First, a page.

A Splash of Color

07 Jul 2018

Tips on how to create that harmoniously bright garden


Gardens serve to feed us, to shade us, to delight us. But weaving together a beautiful burst of color in your landscape requires thought and meticulous planning. You simply can’t plant every color flower in a bed and hope to win yard of the month. Carefully consider your hues, and your seasons—and Diandre Sunner, Lead Landscape Designer at Carolina Landscape, is here to help build your Pinterest-worthy plot.

The first things you’ll want to consider before adding your colorful annuals are your staples: the trees, shrubs and perennials. (Foliage can bring its own arrays of colors, too!) For December through February, think Camellias, Rosemary and Red Buds, and then in the spring Azaleas, Saucer Magnolias, and bulbs (Daffodils, Snowdrops, Hyacinth). June through August is best for Roses, Hydrangea, Crape Myrtles, Agapanthus, Canna Lilies, and in the fall opt for Ornamental Grasses (Panicum, Sweet Grass), Salvia, Cassia and Japanese Maple.

After the staples have been established, select your annuals, since those will be swapped out twice a year. “Around April we’ll start switching to the warm season annuals,” says Sunner, noting April through October is considered the warm season in Charleston. Warm, colorful plants to consider are Begonia, New Guinea Impatiens, Coleus, Angelonia and Pentas. For the cool season (November through March), Sunner’s favorite annuals include Ornamental Kale, Foxglove, Cyclamen, Pansies and Snap Dragons.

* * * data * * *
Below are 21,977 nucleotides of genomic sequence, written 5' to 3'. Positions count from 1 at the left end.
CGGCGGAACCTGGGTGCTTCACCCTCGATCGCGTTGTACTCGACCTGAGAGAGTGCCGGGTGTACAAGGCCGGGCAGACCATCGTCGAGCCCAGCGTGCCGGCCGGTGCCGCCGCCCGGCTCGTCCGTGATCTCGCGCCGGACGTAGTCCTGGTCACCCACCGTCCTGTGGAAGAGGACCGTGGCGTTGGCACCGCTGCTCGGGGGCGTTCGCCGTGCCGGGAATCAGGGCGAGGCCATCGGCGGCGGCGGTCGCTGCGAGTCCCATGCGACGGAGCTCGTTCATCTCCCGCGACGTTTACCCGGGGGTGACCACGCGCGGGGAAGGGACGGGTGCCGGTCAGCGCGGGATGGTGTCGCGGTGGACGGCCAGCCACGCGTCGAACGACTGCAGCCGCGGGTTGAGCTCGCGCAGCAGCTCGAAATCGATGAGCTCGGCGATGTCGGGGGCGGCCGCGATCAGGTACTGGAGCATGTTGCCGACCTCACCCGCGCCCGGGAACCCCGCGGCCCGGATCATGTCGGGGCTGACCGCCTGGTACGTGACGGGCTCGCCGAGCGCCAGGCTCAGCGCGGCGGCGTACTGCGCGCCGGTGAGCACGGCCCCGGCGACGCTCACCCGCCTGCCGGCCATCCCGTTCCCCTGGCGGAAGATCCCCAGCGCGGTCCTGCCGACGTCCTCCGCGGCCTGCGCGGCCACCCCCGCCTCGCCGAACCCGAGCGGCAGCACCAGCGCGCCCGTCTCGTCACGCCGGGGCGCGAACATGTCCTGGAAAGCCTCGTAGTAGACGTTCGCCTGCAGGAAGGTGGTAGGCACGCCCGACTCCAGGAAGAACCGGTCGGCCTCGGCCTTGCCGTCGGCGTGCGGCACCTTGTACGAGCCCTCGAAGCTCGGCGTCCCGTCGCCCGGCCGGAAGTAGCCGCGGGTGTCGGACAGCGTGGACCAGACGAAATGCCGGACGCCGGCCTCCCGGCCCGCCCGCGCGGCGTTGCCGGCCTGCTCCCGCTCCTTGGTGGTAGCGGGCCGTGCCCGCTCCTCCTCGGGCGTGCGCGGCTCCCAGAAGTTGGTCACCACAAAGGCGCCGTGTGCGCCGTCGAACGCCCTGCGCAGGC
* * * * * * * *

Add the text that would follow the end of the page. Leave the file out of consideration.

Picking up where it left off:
What hue of florae you choose next should then be based on the garden’s surrounding textures. “If you have a lot of brick, like we do downtown, try not to use too much red. It’s a bold color and will fade away or clash with its surroundings. “Certainly use red, but maybe as an accent instead,” Sunner advises. “Just like in your interior, you don’t want to clash colors; you want to complement them.” Reds and pinks are an ideal color if you have a more neutral-toned house, such as grey or white, and they will boldly pop against the background.

For her designs, Sunner starts with cool colors: purples, pinks, blues and whites, which are calming tones to utilize in any garden. And don’t forget white, which is in fact a color. “There is amazing beauty in white and it provides elegance and simplicity. It pops against almost any other color and people should consider using it someplace in their gardens.” Most of the plants that Sunner recommends to use for color come in white.

If you want to pull off a really colorful garden, it’s at this point that you should start playing with complimentary colors. Balance is definitely key here, and much of your design will depend on your style of garden and how much space you have. Complementary color pairs include blue and orange, yellow and purple, then pink and green.

You can also mix shades or start with white and then incorporate various hues, such as pinks to reds. The key is balance. “The more color you have, the more important it is to space it out and not have an intense concentration of color,” says Sunner. If you have a little bit of orange on one side of the garden, add a splash to the opposite side so that it makes sense.”

And don’t discount green! “There are lime greens, olive greens, dark greens, and so many other shades around here,” Sunner notes, adding that greens alone can add interest. “I’m such a fan of the natural look and designing a garden to look like it was always there with balanced colors and seasonal interest.”

In the end, Sunner says, “You want your landscape to showcase itself.”

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